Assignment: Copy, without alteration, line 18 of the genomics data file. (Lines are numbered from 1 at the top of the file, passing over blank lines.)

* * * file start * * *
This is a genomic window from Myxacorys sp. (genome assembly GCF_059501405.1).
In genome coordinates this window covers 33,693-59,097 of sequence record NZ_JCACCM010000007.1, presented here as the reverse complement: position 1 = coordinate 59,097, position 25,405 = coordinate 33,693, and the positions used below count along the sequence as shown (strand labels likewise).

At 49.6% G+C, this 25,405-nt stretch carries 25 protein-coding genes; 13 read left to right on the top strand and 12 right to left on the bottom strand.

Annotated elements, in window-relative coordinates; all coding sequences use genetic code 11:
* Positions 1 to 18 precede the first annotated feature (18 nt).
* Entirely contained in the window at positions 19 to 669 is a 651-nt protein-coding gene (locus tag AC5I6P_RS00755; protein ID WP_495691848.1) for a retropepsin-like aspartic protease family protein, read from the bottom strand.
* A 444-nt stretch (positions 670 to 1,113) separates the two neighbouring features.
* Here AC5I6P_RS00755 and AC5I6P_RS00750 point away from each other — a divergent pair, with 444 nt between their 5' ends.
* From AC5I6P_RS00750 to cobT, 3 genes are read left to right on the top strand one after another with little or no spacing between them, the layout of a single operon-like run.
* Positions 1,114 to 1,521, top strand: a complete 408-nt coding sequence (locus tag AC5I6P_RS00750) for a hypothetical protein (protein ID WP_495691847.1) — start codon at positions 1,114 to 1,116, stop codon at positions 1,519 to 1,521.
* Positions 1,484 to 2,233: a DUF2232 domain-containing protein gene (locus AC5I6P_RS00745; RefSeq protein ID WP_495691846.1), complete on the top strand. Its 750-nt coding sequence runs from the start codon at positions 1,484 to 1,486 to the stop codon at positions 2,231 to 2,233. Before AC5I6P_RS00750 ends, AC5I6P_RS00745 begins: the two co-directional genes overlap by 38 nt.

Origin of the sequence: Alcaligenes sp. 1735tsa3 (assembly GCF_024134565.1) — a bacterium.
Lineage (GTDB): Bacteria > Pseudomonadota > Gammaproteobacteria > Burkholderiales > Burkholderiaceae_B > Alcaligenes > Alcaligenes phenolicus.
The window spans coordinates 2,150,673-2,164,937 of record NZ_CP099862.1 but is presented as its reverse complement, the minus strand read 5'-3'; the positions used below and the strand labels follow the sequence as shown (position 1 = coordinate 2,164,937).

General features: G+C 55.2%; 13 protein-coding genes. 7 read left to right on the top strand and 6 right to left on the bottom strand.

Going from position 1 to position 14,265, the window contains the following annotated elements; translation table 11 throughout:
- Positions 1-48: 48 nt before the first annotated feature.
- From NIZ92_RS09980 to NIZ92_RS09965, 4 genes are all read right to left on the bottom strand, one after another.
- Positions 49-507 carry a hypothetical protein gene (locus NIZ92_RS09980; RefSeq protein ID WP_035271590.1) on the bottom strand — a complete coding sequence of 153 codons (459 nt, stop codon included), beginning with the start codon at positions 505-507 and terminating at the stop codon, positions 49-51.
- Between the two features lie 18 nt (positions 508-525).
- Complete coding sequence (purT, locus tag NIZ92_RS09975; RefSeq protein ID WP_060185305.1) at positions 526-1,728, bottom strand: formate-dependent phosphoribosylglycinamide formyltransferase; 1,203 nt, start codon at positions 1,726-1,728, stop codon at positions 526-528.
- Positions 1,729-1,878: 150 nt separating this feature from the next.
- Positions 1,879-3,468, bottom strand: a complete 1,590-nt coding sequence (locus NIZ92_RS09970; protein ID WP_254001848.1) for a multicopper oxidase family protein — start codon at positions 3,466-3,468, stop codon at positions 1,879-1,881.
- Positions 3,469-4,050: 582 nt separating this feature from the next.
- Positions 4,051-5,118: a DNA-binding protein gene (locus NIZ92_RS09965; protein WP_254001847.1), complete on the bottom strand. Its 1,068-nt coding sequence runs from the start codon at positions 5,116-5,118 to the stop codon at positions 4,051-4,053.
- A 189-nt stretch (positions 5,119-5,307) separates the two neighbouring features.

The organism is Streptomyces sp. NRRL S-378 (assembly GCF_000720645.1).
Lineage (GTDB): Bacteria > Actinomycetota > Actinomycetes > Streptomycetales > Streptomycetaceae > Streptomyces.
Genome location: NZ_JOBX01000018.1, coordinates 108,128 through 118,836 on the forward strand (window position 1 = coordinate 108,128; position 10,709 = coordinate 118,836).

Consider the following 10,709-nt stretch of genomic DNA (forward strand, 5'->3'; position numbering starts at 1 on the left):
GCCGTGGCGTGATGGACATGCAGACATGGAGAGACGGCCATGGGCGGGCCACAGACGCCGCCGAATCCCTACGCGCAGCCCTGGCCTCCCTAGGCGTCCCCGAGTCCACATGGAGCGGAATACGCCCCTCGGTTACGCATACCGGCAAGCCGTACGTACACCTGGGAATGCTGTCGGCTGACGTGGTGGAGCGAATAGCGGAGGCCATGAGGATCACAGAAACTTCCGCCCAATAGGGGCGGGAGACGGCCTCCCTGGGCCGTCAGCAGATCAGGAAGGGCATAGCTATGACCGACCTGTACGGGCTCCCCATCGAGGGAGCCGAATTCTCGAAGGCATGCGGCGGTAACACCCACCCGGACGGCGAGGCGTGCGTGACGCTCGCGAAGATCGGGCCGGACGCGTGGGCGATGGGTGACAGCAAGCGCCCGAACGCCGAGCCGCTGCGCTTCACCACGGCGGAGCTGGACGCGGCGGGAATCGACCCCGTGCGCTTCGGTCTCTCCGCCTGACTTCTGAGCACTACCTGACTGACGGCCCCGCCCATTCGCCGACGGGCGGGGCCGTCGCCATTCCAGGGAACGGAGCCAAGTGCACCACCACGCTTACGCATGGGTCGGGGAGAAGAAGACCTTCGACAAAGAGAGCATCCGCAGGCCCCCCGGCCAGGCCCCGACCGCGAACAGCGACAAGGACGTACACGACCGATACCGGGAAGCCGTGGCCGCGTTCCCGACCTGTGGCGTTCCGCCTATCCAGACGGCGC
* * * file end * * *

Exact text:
- From NIZ92_RS09980 to NIZ92_RS09965, 4 genes are all read right to left on the bottom strand, one after another.